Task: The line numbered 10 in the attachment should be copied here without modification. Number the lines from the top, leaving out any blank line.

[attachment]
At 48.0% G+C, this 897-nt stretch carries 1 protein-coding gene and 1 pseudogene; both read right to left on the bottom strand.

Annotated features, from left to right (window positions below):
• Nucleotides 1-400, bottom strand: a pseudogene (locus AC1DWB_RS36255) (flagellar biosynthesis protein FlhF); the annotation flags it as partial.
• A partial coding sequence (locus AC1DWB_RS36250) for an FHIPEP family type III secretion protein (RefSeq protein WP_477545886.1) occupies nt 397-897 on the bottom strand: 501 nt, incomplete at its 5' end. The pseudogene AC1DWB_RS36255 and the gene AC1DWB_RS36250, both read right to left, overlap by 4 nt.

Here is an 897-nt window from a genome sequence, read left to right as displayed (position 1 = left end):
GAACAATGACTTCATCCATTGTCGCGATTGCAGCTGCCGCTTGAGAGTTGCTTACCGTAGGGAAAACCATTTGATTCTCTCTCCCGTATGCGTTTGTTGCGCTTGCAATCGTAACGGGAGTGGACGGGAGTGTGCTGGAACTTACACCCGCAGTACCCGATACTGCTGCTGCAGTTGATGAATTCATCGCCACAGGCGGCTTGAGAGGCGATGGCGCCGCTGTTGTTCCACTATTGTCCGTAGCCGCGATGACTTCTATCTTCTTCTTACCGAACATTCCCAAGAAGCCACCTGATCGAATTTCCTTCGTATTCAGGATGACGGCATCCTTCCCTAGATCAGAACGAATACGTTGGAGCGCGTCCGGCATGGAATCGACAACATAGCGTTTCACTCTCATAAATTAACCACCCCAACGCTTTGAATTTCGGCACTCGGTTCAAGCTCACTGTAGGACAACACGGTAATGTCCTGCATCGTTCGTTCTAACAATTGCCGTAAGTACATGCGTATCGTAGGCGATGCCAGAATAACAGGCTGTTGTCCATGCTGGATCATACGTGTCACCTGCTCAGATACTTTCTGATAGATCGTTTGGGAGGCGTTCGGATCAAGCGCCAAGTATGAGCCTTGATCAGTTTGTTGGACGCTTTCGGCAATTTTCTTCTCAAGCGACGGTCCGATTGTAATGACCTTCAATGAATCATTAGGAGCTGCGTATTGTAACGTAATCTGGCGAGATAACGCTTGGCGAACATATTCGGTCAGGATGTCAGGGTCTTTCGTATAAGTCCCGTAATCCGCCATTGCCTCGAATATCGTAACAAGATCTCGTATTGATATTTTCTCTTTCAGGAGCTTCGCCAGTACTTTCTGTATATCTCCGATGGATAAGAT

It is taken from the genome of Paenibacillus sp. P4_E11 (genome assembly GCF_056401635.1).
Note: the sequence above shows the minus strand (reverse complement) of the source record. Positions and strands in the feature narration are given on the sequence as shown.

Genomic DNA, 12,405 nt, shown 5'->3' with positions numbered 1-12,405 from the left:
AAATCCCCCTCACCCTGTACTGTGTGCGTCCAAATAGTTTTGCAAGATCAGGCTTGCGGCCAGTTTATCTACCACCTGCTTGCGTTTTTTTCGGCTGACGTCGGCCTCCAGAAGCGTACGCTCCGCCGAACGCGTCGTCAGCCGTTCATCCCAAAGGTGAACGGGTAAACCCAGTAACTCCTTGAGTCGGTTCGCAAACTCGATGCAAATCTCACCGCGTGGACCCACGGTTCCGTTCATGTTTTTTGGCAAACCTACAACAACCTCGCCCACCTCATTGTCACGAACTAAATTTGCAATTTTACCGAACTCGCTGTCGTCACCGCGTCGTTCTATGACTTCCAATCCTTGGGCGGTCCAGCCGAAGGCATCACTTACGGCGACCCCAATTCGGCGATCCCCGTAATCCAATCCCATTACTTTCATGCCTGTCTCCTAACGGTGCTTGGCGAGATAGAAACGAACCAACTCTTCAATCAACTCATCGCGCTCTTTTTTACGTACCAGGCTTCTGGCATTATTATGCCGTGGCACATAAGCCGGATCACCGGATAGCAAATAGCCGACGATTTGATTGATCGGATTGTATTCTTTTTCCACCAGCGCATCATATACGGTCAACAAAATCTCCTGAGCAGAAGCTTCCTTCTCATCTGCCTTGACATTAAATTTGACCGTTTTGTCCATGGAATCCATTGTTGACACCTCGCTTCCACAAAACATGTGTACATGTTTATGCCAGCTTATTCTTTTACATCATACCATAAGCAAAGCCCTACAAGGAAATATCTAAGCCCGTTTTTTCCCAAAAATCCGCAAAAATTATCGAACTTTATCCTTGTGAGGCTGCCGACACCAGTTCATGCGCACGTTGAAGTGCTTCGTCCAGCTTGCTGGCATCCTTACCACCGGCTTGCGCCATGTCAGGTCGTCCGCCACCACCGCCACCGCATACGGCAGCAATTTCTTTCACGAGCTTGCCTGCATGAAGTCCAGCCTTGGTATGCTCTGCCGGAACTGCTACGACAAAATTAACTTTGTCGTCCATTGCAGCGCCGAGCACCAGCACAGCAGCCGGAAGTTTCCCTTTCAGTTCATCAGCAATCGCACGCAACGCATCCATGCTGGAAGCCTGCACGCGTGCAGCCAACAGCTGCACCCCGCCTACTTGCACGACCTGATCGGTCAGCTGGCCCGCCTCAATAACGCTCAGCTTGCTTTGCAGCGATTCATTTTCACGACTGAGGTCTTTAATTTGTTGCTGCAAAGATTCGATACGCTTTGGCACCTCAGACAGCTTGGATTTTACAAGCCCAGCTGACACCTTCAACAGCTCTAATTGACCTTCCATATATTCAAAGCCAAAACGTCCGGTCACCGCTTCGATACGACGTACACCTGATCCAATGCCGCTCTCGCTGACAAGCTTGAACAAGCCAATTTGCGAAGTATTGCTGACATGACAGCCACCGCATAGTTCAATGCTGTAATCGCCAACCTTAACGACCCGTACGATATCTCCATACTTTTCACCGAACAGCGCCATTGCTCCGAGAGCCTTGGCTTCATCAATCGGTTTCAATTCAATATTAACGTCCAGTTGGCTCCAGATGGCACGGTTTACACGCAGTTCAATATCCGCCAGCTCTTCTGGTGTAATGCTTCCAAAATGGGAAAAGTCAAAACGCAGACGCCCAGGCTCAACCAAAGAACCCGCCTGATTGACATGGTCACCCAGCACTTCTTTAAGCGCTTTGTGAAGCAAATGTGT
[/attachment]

AAATCCCCCTCACCCTGTACTGTGTGCGTCCAAATAGTTTTGCAAGATCAGGCTTGCGGCCAGTTTATCTACCACCTGCTTGCGTTTTTTTCGGCTGACGTCGGCCTCCAGAAGCGTACGCTCCGCCGAACGCGTCGTCAGCCGTTCATCCCAAAGGTGAACGGGTAAACCCAGTAACTCCTTGAGTCGGTTCGCAAACTCGATGCAAATCTCACCGCGTGGACCCACGGTTCCGTTCATGTTTTTTGGCAAACCTACAACAACCTCGCCCACCTCATTGTCACGAACTAAATTTGCAATTTTACCGAACTCGCTGTCGTCACCGCGTCGTTCTATGACTTCCAATCCTTGGGCGGTCCAGCCGAAGGCATCACTTACGGCGACCCCAATTCGGCGATCCCCGTAATCCAATCCCATTACTTTCATGCCTGTCTCCTAACGGTGCTTGGCGAGATAGAAACGAACCAACTCTTCAATCAACTCATCGCGCTCTTTTTTACGTACCAGGCTTCTGGCATTATTATGCCGTGGCACATAAGCCGGATCACCGGATAGCAAATAGCCGACGATTTGATTGATCGGATTGTATTCTTTTTCCACCAGCGCATCATATACGGTCAACAAAATCTCCTGAGCAGAAGCTTCCTTCTCATCTGCCTTGACATTAAATTTGACCGTTTTGTCCATGGAATCCATTGTTGACACCTCGCTTCCACAAAACATGTGTACATGTTTATGCCAGCTTATTCTTTTACATCATACCATAAGCAAAGCCCTACAAGGAAATATCTAAGCCCGTTTTTTCCCAAAAATCCGCAAAAATTATCGAACTTTATCCTTGTGAGGCTGCCGACACCAGTTCATGCGCACGTTGAAGTGCTTCGTCCAGCTTGCTGGCATCCTTACCACCGGCTTGCGCCATGTCAGGTCGTCCGCCACCACCGCCACCGCATACGGCAGCAATTTCTTTCACGAGCTTGCCTGCATGAAGTCCAGCCTTGGTATGCTCTGCCGGAACTGCTACGACAAAATTAACTTTGTCGTCCATTGCAGCGCCGAGCACCAGCACAGCAGCCGGAAGTTTCCCTTTCAGTTCATCAGCAATCGCACGCAACGCATCCATGCTGGAAGCCTGCACGCGTGCAGCCAACAGCTGCACCCCGCCTACTTGCACGACCTGATCGGTCAGCTGGCCCGCCTCAATAACGCTCAGCTTGCTTTGCAGCGATTCATTTTCACGACTGAGGTCTTTAATTTGTTGCTGCAAAGATTCGATACGCTTTGGCACCTCAGACAGCTTGGATTTTACAAGCCCAGCTGACACCTTCAACAGCTCTAATTGACCTTCCATATATTCAAAGCCAAAACGTCCGGTCACCGCTTCGATACGACGTACACCTGATCCAATGCCGCTCTCGCTGACAAGCTTGAACAAGCCAATTTGCGAAGTATTGCTGACATGACAGCCACCGCATAGTTCAATGCTGTAATCGCCAACCTTAACGACCCGTACGATATCTCCATACTTTTCACCGAACAGCGCCATTGCTCCGAGAGCCTTGGCTTCATCAATCGGTTTCAATTCAATATTAACGTCCAGTTGGCTCCAGATGGCACGGTTTACACGCAGTTCAATATCCGCCAGCTCTTCTGGTGTAATGCTTCCAAAATGGGAAAAGTCAAAACGCAGACGCCCAGGCTCAACCAAAGAACCCGCCTGATTGACATGGTCACCCAGCACTTCTTTAAGCGCTTTGTGAAGCAAATGTGT